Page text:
Housing Planned near Site

By Thompson, Allison | The Florida Times Union, September 11, 1998 | Go to article overview
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Housing Planned near Site

Thompson, Allison, The Florida Times Union

ATLANTIC BEACH -- A proposed 220-unit housing development near

Atlantic Beach could destroy undiscovered archaeological sites,

according to government officials and an archaeologist.

The development is planned near the oldest known permanent

settlement in North America, located in an Atlantic Beach

resident's back yard.

Atlantic Beach Mayor Suzanne Shaughnessy is trying to point out

the importance of the site to the developer, Centex Homes, as

well as Jacksonville officials.

A public hearing on the development has been scheduled for Oct.

6 before the zoning committee of Jackhsonville City Council.

Centex officials were unavailable for comment yesterday, said

Larry Marscheck, public relations manager at Willman & Co.,

Centex's public relations firm.

However, archaeologist Mike Russo, who discovered the site in

1989, said an archaeologist retained by Centex Homes contacted

him in the past week about the proposed development.

"The point is not to stop Centex in its tracks," Shaughnessy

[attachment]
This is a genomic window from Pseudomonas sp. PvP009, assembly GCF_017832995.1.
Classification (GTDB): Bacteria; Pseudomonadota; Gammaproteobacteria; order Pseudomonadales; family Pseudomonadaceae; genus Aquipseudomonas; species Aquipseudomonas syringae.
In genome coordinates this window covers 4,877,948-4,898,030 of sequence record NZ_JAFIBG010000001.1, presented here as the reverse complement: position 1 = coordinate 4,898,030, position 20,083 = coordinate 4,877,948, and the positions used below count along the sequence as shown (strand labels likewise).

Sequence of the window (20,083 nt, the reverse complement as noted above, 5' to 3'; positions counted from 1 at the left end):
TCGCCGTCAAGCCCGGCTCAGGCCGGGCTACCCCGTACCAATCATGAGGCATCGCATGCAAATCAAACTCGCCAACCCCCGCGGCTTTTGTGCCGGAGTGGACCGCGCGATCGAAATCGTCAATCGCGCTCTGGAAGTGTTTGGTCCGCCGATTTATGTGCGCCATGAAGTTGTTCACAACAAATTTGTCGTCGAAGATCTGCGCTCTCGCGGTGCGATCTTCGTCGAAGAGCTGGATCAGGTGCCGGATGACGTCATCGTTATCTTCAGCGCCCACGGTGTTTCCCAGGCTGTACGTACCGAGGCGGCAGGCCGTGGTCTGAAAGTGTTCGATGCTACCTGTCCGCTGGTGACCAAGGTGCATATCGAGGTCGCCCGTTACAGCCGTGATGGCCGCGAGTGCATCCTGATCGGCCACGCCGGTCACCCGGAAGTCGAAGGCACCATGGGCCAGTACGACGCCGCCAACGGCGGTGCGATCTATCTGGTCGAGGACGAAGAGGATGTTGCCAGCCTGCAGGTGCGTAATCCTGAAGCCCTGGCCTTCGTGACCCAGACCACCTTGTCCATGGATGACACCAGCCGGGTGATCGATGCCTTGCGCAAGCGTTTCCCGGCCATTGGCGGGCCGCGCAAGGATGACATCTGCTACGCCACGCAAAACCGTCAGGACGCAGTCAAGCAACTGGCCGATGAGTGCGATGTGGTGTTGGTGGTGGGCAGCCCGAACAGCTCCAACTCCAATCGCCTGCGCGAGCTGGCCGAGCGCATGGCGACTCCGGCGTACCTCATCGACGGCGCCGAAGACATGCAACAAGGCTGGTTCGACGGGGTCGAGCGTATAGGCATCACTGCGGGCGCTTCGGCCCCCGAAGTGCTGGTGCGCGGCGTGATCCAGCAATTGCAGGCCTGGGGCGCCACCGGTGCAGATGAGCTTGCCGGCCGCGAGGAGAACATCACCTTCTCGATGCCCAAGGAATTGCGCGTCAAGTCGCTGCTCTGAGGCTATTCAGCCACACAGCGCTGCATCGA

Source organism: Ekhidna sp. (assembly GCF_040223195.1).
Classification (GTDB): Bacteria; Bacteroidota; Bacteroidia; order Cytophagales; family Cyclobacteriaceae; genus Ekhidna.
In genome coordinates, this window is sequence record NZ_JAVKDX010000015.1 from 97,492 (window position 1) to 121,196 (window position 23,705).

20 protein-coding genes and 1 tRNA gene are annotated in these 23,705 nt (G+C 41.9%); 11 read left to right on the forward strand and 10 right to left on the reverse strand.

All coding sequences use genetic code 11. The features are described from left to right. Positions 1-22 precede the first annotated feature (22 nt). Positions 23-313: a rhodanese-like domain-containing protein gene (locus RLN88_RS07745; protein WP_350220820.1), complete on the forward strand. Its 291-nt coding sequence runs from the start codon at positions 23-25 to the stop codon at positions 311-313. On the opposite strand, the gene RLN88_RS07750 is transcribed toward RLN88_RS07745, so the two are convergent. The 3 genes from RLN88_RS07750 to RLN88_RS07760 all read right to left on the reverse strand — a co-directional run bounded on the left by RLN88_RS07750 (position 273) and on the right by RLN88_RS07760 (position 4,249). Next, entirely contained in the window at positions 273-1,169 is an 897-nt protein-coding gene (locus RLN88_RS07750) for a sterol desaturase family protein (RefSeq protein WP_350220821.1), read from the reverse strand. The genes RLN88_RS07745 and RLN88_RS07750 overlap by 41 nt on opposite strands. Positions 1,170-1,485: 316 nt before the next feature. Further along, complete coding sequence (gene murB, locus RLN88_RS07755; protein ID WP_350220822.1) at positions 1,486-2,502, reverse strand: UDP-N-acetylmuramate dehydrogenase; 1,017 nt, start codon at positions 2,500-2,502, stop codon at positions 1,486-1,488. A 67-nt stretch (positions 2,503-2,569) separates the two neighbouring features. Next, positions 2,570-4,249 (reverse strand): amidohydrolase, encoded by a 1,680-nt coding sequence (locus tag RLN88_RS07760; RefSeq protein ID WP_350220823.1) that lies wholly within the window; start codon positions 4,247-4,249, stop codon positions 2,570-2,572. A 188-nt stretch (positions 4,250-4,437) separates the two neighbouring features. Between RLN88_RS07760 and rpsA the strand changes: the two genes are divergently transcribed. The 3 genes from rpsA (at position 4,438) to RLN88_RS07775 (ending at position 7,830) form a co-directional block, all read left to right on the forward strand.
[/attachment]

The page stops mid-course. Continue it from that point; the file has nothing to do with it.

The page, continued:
said. "The point is to not roll right over anything of value

that might be there."

And Russo said there probably are valuable discoveries to be

made. His most recent research has been funded by a grant from

the National Geographic Society.

"The potential for sites being there is high," Russo said.

In a Sept. 1 letter to Shaughnessy and the St. Johns River

Water Management District, Russo recommended that "any project

planned in the area include judicious consideration for the

unknown cultural resources it may impact."

Jacksonville City Councilman Max Leggett said he has some

concerns about the development, but the potential presence of

archaeological artifacts isn't one of them.

"I don't think that's a viable issue right now," Leggett said.

"It's too old."

The prehistoric site, about 180 feet by 150 feet, is located on

Pamela Spencer's 1.3-acre lot. The site was larger until a

housing development destroyed part of it, according to Russo.

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